The traditional social organization of the Kotu people is the hamlet (val) which is headed by a middle-age man (45 or more years old). He is knowledgeable about the customs and practices of the locality and the ethnic community, is prestigious, clever in speech and better-off economically. The hamlet chief is tasked to determine important affairs of the hamlet, organize meetings of hamlet inhabitants to discuss plans for carrying out such work, handle disputes, quarrels or violations of hamlet customs and regulations. He also represents the people in his hamlet to negotiate with chiefs of other hamlets solution of disputes between people, the border disputes, violations of hamlet rule, or even alliance with one hamlet against another. Yet, a hamlet chief may be dismissed if any disasters such as epidemics, crop failure, etc,. happen to the hamlet during his tenure, and a new hamlet chief shall be elected. The dismissal or election of a hamlet chief is decided by the council of hamlet elderly.

Formerly, seen besides the hamlet chief were military commanders who directed the physical training for the youth and commanded self-defense battles as well as punitive expeditions against hostile hamlets.

The Kotu people have been bound together not only in their hamlets but also their family lines called "Cabu" or "To" which have grouped people of the same descents, the same ancestors, the same customs or even the same legends. People of the same family lines have treated one another like brothers and sisters and been not allowed to marry each other. Each "cabu" is led by the head of the line of descent called "tako cabu" who is responsible for handling any things that happen in such "cabu" or between the "cabu" and the hamlet, such as funerals, weddings, organization of festivals or rites.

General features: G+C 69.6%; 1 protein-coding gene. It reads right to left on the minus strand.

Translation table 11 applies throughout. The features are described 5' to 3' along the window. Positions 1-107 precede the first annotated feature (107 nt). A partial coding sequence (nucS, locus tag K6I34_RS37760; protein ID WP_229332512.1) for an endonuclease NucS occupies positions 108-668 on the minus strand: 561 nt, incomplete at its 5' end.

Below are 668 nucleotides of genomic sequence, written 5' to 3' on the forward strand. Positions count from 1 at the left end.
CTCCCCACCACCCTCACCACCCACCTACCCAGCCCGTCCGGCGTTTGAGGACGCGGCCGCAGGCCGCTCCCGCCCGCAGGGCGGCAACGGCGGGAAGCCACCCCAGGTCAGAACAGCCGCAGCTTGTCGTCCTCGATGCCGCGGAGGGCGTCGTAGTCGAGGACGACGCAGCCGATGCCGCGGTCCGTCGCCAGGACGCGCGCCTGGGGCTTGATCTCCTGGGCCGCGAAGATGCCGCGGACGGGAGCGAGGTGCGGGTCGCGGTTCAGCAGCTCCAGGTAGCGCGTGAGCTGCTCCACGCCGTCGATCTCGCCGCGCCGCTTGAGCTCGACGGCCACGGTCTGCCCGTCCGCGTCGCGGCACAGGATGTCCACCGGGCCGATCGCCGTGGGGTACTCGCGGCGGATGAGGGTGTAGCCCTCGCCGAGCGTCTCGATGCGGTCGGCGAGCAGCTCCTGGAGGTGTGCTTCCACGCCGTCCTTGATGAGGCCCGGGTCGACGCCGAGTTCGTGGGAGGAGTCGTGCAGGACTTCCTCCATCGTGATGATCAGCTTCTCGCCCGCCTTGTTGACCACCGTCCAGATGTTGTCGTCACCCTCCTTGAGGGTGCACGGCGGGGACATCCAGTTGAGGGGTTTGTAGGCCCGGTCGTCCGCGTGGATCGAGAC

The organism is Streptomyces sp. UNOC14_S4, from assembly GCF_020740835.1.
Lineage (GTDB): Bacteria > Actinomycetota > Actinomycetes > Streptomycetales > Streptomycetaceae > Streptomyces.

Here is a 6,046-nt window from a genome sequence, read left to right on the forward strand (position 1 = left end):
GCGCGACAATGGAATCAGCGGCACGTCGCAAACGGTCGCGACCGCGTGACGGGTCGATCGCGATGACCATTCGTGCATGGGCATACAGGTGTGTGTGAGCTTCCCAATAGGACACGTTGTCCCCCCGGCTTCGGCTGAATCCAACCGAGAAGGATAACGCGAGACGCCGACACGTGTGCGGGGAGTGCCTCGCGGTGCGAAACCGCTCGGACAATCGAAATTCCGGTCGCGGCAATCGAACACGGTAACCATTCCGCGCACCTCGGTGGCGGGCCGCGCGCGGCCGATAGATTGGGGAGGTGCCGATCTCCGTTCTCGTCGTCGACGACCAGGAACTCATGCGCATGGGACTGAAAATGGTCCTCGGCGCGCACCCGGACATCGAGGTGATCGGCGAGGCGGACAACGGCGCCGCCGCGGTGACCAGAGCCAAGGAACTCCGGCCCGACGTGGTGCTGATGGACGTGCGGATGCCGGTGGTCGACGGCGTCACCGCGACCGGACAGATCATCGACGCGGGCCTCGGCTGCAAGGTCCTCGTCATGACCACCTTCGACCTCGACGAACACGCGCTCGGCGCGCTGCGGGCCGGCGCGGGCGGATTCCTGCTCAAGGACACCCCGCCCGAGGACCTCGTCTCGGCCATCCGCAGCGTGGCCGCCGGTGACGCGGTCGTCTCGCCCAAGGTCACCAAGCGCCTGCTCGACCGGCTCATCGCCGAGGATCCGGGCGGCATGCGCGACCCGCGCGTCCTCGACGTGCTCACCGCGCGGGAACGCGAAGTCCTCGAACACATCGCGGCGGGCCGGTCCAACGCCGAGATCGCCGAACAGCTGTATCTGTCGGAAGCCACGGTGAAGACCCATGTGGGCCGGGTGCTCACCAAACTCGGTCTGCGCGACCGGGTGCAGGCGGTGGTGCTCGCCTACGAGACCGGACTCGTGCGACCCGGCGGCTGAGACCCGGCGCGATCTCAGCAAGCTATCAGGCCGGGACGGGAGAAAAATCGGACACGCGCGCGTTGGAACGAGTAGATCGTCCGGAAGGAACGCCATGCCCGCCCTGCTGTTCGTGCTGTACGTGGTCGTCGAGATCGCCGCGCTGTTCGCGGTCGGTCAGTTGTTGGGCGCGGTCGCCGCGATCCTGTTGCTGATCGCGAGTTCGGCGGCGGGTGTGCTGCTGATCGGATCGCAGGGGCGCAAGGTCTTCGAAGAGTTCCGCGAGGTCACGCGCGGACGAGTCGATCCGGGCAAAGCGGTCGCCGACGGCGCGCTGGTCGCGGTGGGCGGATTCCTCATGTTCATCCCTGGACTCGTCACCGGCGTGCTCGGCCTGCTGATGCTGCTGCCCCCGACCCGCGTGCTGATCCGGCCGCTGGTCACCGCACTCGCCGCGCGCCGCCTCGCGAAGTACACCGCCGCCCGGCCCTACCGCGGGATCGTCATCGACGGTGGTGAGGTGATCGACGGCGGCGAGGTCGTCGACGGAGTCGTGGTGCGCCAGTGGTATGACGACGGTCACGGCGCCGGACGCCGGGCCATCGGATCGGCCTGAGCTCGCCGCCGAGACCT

Monogamy has been upheld by the Kotu people and the bride will stay in her husband's family after the wedding. If people of the same "cabu" marry each other, they shall be condemned as having committed incesion, called "agam", be expelled from the hamlet or killed. However, some primitive forms of marriage such as the marriage between the widow and her husband's father or brother, or between a man and a concubine of his father or father-in-law when the latter dies... may be accepted after a rite is held to offer a buffalo or a pig to deities and a fine is paid to the hamlet. Marriages between a man's children and his sister's children are still very popular.

Formerly, the custom of "cuop vo" (wife-snatching) existed in the Kotu community. When a girl was snatched home, the man's family had to kill a chicken for worshiping and read the chicken's foot. If bad signs were found thereon, which meant the deities did not approve this, the man and his friends had to return the girl to her family and pay her parents a big sum of fine and a buffalo. If the deities approved such through good signs found on the chicken's foot, the man's parents had to go out and invite the girl into their house and the relatives and neighbors came to congratulate the new bride. Three days later, the man's family invited the girl's parents and relatives to his house for discussing the compensation to the girl's family and the wedding as well. The indemnities were often valuable things such as gongs, jars, bronze bracelet, etc. In the past, beautiful married women used to be victims of the snatching which, if having occurred between hamlets, might lead to fierce fighting or even protracted wars.

Pre-marital pregnancy is forbidden. If committing this, the couple will be expelled from the hamlet; and the boy's family has to organize a big ritual to worship deities and to pay fines to the girl's family and the hamlet. Later, they may be allowed to return to the hamlet, living amidst the disdain of others. The Kotu people are afraid of a woman's death in childbirth. If this happens, a ritual shall be held to kill a buffalo or even a person as offering to the deities. In some places, the entire hamlet shall have to kill all domestic animals and temporarily take refuge in jungle for a while.

The Kotu people observe strict taboos. Whenever there is a big event in the hamlet such as house erection, milpa clearing, rice threshing, rain-praying, epidemic, etc., the entire hamlet shall but put under a strict taboo indicated by a tree branch put up on the road to the hamlet. If a stranger enters a village while it is under taboo, he/she shall be severely punished or even killed. Such taboos still existed till the mid-1980s and have been considerably done away with, though not all.-

VNL_KH1